AOLthat it was on the verge of launching phone service based on VoIP, or voice over Internet Protocol. The service from the world's largest Internet access company will be similar to that from and several other companies, which use a customer's broadband Internet connection to send and receive telephone calls.
, a division of Time Warner, said it would offer three pricing plans for its AOL Internet Phone Service to current AOL subscribers, from $13.99 for a local calling plan, up to $29.99 for unlimited North American calling and low international rates. The prices increase by $5 after three months.
For nonmembers, AOL will sell the phone service and its online service for $29.99 for the first six months. The package will jump to $39.99 thereafter. AOL's standalone service for broadband Internet users costs $14.95 per month.
The entertainment and online giant's phone service is $5 to $10 more expensive than most of its competitors, which are also engaged in a heated price war. Earlier this week, phone giant Verizon Communications introduced a $20 a month VoiceWing 500, its least expensive yet. Net phone operator Lingo, which is $5 cheaper than AOL, says it "welcomes the competition."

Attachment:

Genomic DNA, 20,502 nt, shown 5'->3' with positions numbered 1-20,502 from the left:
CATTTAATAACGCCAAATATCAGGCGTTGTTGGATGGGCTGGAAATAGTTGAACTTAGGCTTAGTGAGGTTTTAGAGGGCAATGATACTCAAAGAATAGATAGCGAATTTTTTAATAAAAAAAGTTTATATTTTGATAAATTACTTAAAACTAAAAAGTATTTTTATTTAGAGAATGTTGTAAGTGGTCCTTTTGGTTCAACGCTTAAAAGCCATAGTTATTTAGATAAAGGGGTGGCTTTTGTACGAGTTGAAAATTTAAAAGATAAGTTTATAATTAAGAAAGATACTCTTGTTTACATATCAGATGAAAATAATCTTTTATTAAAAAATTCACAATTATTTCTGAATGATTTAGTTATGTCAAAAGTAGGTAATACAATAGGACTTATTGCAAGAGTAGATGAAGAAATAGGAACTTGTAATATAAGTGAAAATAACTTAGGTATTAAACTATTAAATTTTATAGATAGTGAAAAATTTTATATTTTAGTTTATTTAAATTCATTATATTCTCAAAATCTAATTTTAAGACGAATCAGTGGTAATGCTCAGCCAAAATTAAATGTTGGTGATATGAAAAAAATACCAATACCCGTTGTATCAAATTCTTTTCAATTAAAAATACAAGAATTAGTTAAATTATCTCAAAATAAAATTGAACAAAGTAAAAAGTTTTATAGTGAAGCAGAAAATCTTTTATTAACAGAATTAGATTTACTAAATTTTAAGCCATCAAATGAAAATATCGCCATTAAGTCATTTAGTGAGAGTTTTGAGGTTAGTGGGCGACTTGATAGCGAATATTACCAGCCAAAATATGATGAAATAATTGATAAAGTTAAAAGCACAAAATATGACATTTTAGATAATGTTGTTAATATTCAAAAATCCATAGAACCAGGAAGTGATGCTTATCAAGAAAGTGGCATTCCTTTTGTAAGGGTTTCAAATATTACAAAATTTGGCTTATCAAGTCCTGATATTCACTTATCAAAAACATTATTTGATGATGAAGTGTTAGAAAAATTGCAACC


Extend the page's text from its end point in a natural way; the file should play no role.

AOL's move into VoIP highlights the once-battered company's efforts to sell more subscription products on top of its popular online service. For the past three years, AOL has hemorrhaged more than 4 million dial-up subscribers, most of them leaving for broadband services offered by cable and phone companies. The company has tried to migrate its customers to AOL for Broadband, which costs less than the $23.90 it charges for dial-up.
AOL has also tried selling other subscription-only products that work with its online service.
Vonage, the VoIP service provider with more than 500,000 subscribers, offers unlimited calling for $25. Some smaller providers offer unlimited calls for less than $20 per month.
Reuters contributed to this report.